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Renovation uncovers water problems in crawlspace, challenging our romance with our 1920s farmhouse

The Maynards find more surprises as they continue renovation of their 1924 farmhouse in Hyattsville, Md. (James Loren Payne Photography)

You either love old houses or you don’t. My wife and I happen to love them — at least some aspects of them.

Many old houses have character and materials that you don’t typically find in an average new home, which may include hardwood millwork, old-growth wood flooring and doors, marble mantels and many other quality elements that were common in a bygone era.

But that’s the romantic side of old houses. The reality is that they can be rife with structural and foundation issues, obsolete wiring and plumbing and poorly insulated walls. Frequently, the floor plan isn’t set up for the way people live and entertain today.

The last time, I told you about the surprises we encountered with the second floor and the plumbing. Well, the issues kept coming.

Back when our house was built, a brick foundation was common. At some point between 1924 and now, someone plastered over the exterior foundation wall above grade, which is not always a good idea. The bricks don’t get a chance to dry out, and over time the trapped moisture causes the mortar to fail and the bricks to deteriorate.

I contacted the Brick Industry Association for guidance, and they recommended that we remove the plastering, replace the damaged bricks and repair the deteriorating mortar joints. Rough estimate: $7,000. (There goes our summer trip to Copenhagen.)

More Maynard: When walls in old home come down, new renovation problems emerge

The crawlspace is a more pressing concern, however, and tangentially related to the brick foundation wall. It’s likely that the house had only a shallow crawlspace when it was built. During a subsequent remodel, workers dug down another three feet to enlarge the space.

Construction methods being what they were in the early 20th century, basement waterproofing was not exactly common practice. As a result, the crawlspace has some water infiltration. So we need some type of remediation work to fix the problem, although we are unsure what the real issue happens to be.

We are not the only ones. Several company reps have taken a look at it, and each has a slightly different theory. A few have recommended that we dig a trench around the perimeter of the basement floor to install a perforated pipe that would catch the water and drain it to a sump pump.

Another recommended that we attack the problem from the outside. This requires excavating the dirt down to the foundation wall, applying an asphalt-based waterproofing membrane to the outside, and then covering the wall with a drainage board. In addition, a perforated drain that is laid at the base of the foundation wall will catch water before it enters the house. The estimates range from $12,000 to $23,000.

A third professional provided yet another explanation. We are waiting on his final assessment and a definitive answer. Stay tuned.

We had another, less serious and less costly, surprise, too. The porch ceiling was covered with vinyl beadboard, but a quick exploration revealed that the original wood was still there. Our plan to remove the vinyl and scrape and paint the old surface went out the window when we found out that large chunks of it had been removed for some sort of a repair. There was nothing left to salvage, so we installed a new ceiling, which looks awesome — at least it will when it’s primed and painted.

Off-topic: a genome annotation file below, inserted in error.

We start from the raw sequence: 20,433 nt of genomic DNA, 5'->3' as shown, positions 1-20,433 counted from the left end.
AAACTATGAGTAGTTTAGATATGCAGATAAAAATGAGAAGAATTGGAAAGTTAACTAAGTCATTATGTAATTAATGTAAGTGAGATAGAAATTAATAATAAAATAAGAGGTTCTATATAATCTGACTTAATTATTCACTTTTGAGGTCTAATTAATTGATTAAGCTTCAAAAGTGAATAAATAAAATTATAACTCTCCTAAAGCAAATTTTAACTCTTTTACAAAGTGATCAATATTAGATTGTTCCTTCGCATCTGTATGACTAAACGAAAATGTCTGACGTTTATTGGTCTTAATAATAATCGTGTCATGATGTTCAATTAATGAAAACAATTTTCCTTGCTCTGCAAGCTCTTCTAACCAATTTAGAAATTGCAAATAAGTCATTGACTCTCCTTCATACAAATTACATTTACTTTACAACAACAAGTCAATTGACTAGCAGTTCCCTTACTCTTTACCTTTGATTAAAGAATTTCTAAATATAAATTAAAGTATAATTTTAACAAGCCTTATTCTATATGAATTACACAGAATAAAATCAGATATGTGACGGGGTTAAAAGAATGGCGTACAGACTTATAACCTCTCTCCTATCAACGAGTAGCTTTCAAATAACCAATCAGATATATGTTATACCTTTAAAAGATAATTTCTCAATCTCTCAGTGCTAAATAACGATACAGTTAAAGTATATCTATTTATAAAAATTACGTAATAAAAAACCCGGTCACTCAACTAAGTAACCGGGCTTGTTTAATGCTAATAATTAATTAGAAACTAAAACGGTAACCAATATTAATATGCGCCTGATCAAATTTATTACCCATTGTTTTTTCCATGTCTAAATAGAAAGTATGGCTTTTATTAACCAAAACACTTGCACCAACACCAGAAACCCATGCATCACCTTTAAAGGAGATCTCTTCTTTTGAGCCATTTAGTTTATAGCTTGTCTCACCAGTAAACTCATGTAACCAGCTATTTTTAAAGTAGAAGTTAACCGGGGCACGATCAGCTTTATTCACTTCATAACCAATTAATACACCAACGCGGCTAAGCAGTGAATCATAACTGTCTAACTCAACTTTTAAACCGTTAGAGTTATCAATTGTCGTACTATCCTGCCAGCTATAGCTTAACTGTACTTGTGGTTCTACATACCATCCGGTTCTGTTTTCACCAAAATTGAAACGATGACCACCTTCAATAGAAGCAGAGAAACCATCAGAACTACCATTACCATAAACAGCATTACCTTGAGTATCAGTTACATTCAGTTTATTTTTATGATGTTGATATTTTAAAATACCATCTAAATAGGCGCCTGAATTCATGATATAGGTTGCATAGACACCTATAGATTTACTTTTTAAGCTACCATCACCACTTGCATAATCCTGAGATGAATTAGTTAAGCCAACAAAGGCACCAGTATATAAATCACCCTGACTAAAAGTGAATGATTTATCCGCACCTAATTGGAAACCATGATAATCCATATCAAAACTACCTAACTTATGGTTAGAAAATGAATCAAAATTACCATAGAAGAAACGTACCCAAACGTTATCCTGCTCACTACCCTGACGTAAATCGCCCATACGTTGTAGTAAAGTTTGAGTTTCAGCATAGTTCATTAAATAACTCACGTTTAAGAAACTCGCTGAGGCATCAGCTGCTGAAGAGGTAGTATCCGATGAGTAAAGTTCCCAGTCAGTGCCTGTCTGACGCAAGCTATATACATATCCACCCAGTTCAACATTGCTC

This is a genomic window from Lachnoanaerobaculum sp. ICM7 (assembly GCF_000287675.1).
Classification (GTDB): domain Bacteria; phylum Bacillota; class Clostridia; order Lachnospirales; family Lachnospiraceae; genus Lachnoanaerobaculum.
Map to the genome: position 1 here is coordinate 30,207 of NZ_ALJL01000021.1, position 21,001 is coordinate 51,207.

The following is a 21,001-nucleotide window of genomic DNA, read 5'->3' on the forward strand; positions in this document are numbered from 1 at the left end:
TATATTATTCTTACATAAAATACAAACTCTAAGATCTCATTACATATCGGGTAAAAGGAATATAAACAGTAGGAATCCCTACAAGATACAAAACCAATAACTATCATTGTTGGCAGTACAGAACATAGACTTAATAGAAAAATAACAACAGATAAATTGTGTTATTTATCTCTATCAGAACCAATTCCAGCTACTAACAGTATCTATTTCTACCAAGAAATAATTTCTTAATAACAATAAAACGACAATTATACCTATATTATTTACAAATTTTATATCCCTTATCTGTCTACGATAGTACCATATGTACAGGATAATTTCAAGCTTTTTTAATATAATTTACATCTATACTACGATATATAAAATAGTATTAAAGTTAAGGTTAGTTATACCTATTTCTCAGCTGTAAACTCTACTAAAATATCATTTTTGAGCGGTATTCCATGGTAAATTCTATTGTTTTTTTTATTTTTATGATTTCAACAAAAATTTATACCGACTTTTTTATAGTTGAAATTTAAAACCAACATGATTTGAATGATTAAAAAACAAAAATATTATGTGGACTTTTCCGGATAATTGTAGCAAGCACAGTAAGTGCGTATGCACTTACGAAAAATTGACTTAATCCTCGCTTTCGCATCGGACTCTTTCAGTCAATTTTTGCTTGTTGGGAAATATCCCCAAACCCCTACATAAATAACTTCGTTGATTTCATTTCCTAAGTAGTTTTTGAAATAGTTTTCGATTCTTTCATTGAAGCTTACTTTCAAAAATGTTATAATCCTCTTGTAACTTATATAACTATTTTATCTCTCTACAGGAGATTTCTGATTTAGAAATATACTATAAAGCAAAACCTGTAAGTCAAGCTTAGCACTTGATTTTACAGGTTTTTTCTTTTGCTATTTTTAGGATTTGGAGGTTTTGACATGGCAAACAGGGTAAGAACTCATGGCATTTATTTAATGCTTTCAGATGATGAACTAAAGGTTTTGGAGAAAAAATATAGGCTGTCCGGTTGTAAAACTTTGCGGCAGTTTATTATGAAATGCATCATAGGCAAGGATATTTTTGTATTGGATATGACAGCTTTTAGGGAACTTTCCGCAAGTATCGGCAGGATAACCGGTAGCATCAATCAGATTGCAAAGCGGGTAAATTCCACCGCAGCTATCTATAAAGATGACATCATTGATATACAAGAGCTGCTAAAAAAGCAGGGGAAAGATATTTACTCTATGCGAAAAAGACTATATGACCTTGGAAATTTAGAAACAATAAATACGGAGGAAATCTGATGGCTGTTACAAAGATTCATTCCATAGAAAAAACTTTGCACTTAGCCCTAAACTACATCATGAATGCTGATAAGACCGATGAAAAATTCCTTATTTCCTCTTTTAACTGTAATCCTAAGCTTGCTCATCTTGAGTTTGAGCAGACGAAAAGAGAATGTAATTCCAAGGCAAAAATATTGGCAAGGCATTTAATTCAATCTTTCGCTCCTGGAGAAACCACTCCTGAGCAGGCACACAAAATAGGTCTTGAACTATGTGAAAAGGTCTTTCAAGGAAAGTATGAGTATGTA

Meanwhile, the interior work continues. The electrician has completed the recessed lights in the living room and kitchen, the carpenters have hung most of the interior doors, and the plumber has completed 95 percent of the rough work. Bath fans and the tub are in, and the plumber has started the custom shower pan in the master bathroom.

More Maynard: We found a home we could afford after touring 100. Now the real work begins in making it livable.

This might be a good time to talk about our design plans.

As I mentioned before, we have high ceilings and an open, efficient floor plan that is more than likely not original to the house. We believe it underwent a 1991 renovation that reorganized the flow of the house and added a powder room and master suite. Unfortunately, the renovation stripped the period details and left cheap doors, inferior light fixtures and builder-grade hardware. So we have a relatively blank slate.

I’ve always admired how European cities blend traditional and modern design, so we are doing the same.

Because we are in a historic area, the design plan calls for a hands-off approach to the exterior. We’ll replace the exterior light fixtures with versions that are more appropriate to the house’s era. The interior will have a blend of traditional and modern elements. We are refinishing the oak floors and keeping the existing molding and trim. The new interior wood six-panel doors and the Craftsman-style wood entry door will all get modern lever handles.

The kitchen will have gray flat-panel cabinets (with frosted glass uppers), white quartz countertops, a pro-style faucet, an island topped with walnut, a burgundy gas range, a dishwasher covered with a cabinet panel and a counter-depth refrigerator that will give us that custom look without that custom price tag. Yes, please!

Nigel F. Maynard is an architecture and design writer/editor who temporarily lives in New Carrollton, Md., with his wife, Stephenie, and their 140-pound harlequin Great Dane, Yeager. Over the next few months, he will chronicle their experiences renovating their 1924 farmhouse in Historic Hyattsville, where they will relocate when the work is done.